2. 2. Fruit fly investigators Student outcomes: This activity will enable Summary: This activity enables students to students to: design, conduct and report on simple • research aspects of the Queensland Fruit Fly experiments and gain an understanding of the • capture and observe non-pest fruit fly species impact that Queensland Fruit Fly (Bactrocera such as the Vinegar Fly (Drosophila tryoni) has on communities in NSW. melanogaster) • observe their life cycles • understand constraints in managing Queensland Fruit Fly in NSW • design, conduct and report on simple experiments • assess what they can do to minimise the impact of Queensland Fruit Fly in NSW. The activity Part A: Literature review When undertaking a scientific investigation the first step that any scientist must take is a literature review - a review of the current knowledge and research about their proposed area of study. Students can do this by finding out three facts about fruit fly using the internet. Facts about Queensland Fruit Fly could fit under the headings: Description/Identification, Diet, Life Queensland Fruit Fly cycle, Impact, Monitoring and control, Prevention. As a class, share these facts to develop an understanding of current knowledge regarding the species. Part B: Capturing Vinegar Flies One activity that is undertaken to control Queensland Fruit Fly in NSW is the use of lures to detect flies, capture and destroy them. Building a fly trap is therefore a fun and effective way to enable students to relate to the difficulties and successes that scientists in the field experience. In this activity students make fly traps to capture and observe Vinegar Flies Queensland fruit fly pupae (pictured on the next page). Vinegar Flies are found throughout NSW and have a similar life cycle to the Queensland Fruit Fly (pictured above). Vinegar Flies can be found around compost bins, near rotten fruit under trees and sometimes even in supermarkets. This species is much smaller than the Queensland Fruit Fly and generally only attacks fruit that has been damaged. It therefore does not pose a risk to the fruit industry. However, should you capture a fly which looks like the Queensland Fruit Fly please report this immediately to the Fruit Fly hotline on Damaged peach fruit 1800 084 881.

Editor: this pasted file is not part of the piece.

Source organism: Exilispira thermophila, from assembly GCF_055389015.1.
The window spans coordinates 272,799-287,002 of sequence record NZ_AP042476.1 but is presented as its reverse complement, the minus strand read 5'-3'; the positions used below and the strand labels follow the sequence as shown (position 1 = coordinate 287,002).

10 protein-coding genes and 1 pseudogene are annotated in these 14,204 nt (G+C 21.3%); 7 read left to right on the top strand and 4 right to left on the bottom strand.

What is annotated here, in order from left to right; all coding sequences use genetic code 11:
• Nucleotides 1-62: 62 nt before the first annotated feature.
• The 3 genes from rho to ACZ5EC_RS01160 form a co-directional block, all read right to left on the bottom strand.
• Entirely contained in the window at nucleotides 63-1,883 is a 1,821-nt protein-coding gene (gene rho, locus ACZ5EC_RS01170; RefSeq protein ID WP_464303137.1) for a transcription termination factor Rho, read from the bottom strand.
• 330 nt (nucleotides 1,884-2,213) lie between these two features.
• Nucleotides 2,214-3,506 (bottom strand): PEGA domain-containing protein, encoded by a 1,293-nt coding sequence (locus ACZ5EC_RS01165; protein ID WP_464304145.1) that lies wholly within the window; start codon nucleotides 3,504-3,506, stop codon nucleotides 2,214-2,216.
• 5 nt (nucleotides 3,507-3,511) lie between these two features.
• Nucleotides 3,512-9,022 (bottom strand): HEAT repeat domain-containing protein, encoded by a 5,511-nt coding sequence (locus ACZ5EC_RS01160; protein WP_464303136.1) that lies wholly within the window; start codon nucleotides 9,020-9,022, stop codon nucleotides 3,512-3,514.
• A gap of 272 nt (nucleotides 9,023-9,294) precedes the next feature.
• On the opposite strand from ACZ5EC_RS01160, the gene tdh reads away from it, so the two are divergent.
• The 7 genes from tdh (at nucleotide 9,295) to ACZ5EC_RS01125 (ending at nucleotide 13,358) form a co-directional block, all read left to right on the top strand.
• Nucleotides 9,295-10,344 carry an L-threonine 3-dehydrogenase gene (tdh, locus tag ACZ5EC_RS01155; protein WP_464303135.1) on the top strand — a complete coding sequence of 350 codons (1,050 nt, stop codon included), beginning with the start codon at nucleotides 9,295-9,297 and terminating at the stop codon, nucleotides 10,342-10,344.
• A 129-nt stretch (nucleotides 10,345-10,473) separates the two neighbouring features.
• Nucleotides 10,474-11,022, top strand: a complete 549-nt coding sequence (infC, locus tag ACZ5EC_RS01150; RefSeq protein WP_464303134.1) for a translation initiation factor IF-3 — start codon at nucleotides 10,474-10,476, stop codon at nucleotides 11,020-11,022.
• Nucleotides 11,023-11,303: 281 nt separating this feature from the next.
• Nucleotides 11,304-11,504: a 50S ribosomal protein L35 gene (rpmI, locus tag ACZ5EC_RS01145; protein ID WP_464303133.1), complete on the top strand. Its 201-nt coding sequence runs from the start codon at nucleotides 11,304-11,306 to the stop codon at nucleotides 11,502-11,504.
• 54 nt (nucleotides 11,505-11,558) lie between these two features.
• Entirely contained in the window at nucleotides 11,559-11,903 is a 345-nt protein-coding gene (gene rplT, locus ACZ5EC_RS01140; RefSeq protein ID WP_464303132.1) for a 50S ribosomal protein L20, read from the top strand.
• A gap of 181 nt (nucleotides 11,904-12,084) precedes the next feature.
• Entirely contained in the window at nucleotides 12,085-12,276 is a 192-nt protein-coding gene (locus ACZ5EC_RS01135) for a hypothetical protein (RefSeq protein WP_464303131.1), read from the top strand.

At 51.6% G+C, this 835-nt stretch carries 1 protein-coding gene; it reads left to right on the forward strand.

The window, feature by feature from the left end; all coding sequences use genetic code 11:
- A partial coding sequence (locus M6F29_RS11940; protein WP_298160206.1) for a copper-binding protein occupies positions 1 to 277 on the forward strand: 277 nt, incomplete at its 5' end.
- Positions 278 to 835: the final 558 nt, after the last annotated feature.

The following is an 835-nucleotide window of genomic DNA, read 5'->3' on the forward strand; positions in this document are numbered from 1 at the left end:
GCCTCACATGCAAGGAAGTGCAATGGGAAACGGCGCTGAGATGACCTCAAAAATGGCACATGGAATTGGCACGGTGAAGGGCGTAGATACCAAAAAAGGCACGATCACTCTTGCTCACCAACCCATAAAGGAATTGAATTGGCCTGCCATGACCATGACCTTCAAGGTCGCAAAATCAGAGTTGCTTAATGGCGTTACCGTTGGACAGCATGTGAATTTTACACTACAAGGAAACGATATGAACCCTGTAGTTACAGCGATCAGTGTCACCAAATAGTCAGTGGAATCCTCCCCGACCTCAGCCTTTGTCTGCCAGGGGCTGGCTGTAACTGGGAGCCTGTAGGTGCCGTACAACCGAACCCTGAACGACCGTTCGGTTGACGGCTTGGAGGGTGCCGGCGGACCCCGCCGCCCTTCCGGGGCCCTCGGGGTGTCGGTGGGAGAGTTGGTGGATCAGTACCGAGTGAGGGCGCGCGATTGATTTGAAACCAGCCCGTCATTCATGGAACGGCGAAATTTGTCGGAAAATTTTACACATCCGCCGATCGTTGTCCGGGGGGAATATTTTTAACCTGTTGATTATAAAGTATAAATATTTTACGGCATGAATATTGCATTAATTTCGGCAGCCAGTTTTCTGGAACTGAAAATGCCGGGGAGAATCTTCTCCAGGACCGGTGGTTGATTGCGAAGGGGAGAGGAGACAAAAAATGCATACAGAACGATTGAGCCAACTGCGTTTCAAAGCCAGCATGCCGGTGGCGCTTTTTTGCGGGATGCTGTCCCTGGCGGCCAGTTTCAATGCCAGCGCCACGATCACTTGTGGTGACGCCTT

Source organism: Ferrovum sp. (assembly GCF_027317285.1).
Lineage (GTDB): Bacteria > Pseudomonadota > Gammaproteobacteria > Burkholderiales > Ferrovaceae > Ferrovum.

3. 3. To run this activity, divide the class into pairs. What do I do? Hand out the ‘Building a Vinegar Fly trap’ • Cut the top off the bottle and tape the small instructions and materials to each pair of container to the bottom of the bottle. students. Consider what time of year you run • Place some rotting fruit in the small this activity as fruit flies are most active, and container and tape the top of the bottle back therefore easiest to capture, in on upside down with the lid removed. summer/autumn. It should only take one day • Place your trap outside near fruit trees or to capture a number of flies. See ‘Building a bins (hang your trap to prevent ants crawling Vinegar Fly trap’ for full instructions. Once in). Vinegar Flies will enter the trap, however students have captured their flies, they can it is easier for the flies to fly into the trap than develop presentations, plays, posters, or short out of it and they will become trapped. story books detailing the life cycle of the • Once flies are captured, place a piece of Vinegar Flies (i.e. egg – larva/maggot – pupa cloth over the bottle opening and place in a –fly). Students may wish to share these with warm position (22° is optimum). Observe C students in a younger class. the life cycle of the fruit fly (it only takes 2 weeks). Females in the trap will lay eggs and Safety alert: for safety purposes the bottles in a few days they’ll hatch. Observe the may be cut by the teacher, and when checking different stages: eggs, larvae, pupae, flies. traps take care to check for bees or wasps. • Experiment with the fruit bait that you use. Some suggestions include banana, melon, Part D: Fruit fly reflections apple and pear. A mixture of vegemite, water Encourage students to think about the role and golden syrup is also good. See if you they and their families play in the management can come up with your own mixture. of Queensland Fruit Fly in NSW. Ask students to line up along an imaginary line. At one end are excellent fruit fly fighters; at the other are those spreading fruit fly throughout NSW. Discuss with students why they have stood where they have on the line, what they have been doing to fight fruit fly, and what they may have been doing to help it spread. Next ask students to take one step towards the fruit fly fighting end of the line. Ask students to think about what they would have to do in their lives to be more effective as a fruit fly fighter. Follow up with this activity at a later date to discuss the actions taken by students and their families to fight fruit fly. Building a vinegar fly trap. What do I need? • two litre plastic bottle • small container that fits in the base of the Vinegar Fly trap (Photo: LandLearn Victoria) bottle • masking tape • scissors • rotting fruit or vegemite or maple syrup. Vinegar Fly (Photo: LandLearn Victoria)

×